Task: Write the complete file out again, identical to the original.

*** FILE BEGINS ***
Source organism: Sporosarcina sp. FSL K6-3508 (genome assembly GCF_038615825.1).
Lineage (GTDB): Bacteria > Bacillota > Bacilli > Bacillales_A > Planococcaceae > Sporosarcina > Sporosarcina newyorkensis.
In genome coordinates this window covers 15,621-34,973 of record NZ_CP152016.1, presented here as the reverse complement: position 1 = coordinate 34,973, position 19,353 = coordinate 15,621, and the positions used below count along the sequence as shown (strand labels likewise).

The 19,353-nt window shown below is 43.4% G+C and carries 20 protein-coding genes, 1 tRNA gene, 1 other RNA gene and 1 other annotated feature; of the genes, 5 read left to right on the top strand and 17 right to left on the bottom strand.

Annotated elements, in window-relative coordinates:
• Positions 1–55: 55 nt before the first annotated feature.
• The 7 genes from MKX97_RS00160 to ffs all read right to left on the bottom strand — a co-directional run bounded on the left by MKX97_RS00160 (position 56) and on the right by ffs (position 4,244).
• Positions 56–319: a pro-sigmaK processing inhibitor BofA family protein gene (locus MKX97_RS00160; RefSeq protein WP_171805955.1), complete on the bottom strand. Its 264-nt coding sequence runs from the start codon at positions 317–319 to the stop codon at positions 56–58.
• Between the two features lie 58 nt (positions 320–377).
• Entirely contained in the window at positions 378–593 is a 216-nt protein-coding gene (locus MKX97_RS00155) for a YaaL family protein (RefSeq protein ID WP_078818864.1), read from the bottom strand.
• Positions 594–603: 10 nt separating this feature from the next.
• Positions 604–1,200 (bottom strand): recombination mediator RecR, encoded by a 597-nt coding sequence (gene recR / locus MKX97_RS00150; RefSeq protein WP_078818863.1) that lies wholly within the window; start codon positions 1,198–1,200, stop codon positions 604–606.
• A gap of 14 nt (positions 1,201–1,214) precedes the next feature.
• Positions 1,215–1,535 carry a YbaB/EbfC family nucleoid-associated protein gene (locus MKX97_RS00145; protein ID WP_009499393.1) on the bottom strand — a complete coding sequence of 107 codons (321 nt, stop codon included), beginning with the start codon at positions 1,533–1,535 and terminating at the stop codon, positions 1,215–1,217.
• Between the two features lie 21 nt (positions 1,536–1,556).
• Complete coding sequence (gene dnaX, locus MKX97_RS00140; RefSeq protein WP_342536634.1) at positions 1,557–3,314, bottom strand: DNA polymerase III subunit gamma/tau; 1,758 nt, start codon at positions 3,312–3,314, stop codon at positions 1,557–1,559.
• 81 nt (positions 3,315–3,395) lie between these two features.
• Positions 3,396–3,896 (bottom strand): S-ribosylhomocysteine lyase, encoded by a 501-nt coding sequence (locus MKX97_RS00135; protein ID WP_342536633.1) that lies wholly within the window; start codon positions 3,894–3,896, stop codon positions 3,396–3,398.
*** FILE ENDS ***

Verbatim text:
Source organism: Sporosarcina sp. FSL K6-3508 (genome assembly GCF_038615825.1).
Lineage (GTDB): Bacteria > Bacillota > Bacilli > Bacillales_A > Planococcaceae > Sporosarcina > Sporosarcina newyorkensis.
In genome coordinates this window covers 15,621-34,973 of record NZ_CP152016.1, presented here as the reverse complement: position 1 = coordinate 34,973, position 19,353 = coordinate 15,621, and the positions used below count along the sequence as shown (strand labels likewise).

The 19,353-nt window shown below is 43.4% G+C and carries 20 protein-coding genes, 1 tRNA gene, 1 other RNA gene and 1 other annotated feature; of the genes, 5 read left to right on the top strand and 17 right to left on the bottom strand.

Annotated elements, in window-relative coordinates:
• Positions 1–55: 55 nt before the first annotated feature.
• The 7 genes from MKX97_RS00160 to ffs all read right to left on the bottom strand — a co-directional run bounded on the left by MKX97_RS00160 (position 56) and on the right by ffs (position 4,244).
• Positions 56–319: a pro-sigmaK processing inhibitor BofA family protein gene (locus MKX97_RS00160; RefSeq protein WP_171805955.1), complete on the bottom strand. Its 264-nt coding sequence runs from the start codon at positions 317–319 to the stop codon at positions 56–58.
• Between the two features lie 58 nt (positions 320–377).
• Entirely contained in the window at positions 378–593 is a 216-nt protein-coding gene (locus MKX97_RS00155) for a YaaL family protein (RefSeq protein ID WP_078818864.1), read from the bottom strand.
• Positions 594–603: 10 nt separating this feature from the next.
• Positions 604–1,200 (bottom strand): recombination mediator RecR, encoded by a 597-nt coding sequence (gene recR / locus MKX97_RS00150; RefSeq protein WP_078818863.1) that lies wholly within the window; start codon positions 1,198–1,200, stop codon positions 604–606.
• A gap of 14 nt (positions 1,201–1,214) precedes the next feature.
• Positions 1,215–1,535 carry a YbaB/EbfC family nucleoid-associated protein gene (locus MKX97_RS00145; protein ID WP_009499393.1) on the bottom strand — a complete coding sequence of 107 codons (321 nt, stop codon included), beginning with the start codon at positions 1,533–1,535 and terminating at the stop codon, positions 1,215–1,217.
• Between the two features lie 21 nt (positions 1,536–1,556).
• Complete coding sequence (gene dnaX, locus MKX97_RS00140; RefSeq protein WP_342536634.1) at positions 1,557–3,314, bottom strand: DNA polymerase III subunit gamma/tau; 1,758 nt, start codon at positions 3,312–3,314, stop codon at positions 1,557–1,559.
• 81 nt (positions 3,315–3,395) lie between these two features.
• Positions 3,396–3,896 (bottom strand): S-ribosylhomocysteine lyase, encoded by a 501-nt coding sequence (locus MKX97_RS00135; protein ID WP_342536633.1) that lies wholly within the window; start codon positions 3,894–3,896, stop codon positions 3,396–3,398.